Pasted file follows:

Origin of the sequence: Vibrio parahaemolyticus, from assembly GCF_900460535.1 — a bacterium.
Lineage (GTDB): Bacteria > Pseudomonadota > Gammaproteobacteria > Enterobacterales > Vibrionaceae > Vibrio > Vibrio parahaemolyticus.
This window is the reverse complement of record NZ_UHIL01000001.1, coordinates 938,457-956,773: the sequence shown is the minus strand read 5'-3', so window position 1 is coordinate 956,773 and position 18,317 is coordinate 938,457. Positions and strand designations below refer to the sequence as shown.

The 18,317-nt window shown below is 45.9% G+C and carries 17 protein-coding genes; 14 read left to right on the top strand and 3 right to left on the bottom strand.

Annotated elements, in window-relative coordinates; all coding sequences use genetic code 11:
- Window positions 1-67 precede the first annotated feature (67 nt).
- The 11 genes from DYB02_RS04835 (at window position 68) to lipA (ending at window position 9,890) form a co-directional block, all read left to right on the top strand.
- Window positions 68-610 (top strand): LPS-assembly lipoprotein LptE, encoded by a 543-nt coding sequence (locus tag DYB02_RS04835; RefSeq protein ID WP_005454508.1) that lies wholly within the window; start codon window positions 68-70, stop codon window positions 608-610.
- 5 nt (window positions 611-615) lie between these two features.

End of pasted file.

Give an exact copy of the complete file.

Origin of the sequence: Vibrio parahaemolyticus, from assembly GCF_900460535.1 — a bacterium.
Lineage (GTDB): Bacteria > Pseudomonadota > Gammaproteobacteria > Enterobacterales > Vibrionaceae > Vibrio > Vibrio parahaemolyticus.
This window is the reverse complement of record NZ_UHIL01000001.1, coordinates 938,457-956,773: the sequence shown is the minus strand read 5'-3', so window position 1 is coordinate 956,773 and position 18,317 is coordinate 938,457. Positions and strand designations below refer to the sequence as shown.

The 18,317-nt window shown below is 45.9% G+C and carries 17 protein-coding genes; 14 read left to right on the top strand and 3 right to left on the bottom strand.

Annotated elements, in window-relative coordinates; all coding sequences use genetic code 11:
- Window positions 1-67 precede the first annotated feature (67 nt).
- The 11 genes from DYB02_RS04835 (at window position 68) to lipA (ending at window position 9,890) form a co-directional block, all read left to right on the top strand.
- Window positions 68-610 (top strand): LPS-assembly lipoprotein LptE, encoded by a 543-nt coding sequence (locus tag DYB02_RS04835; RefSeq protein ID WP_005454508.1) that lies wholly within the window; start codon window positions 68-70, stop codon window positions 608-610.
- 5 nt (window positions 611-615) lie between these two features.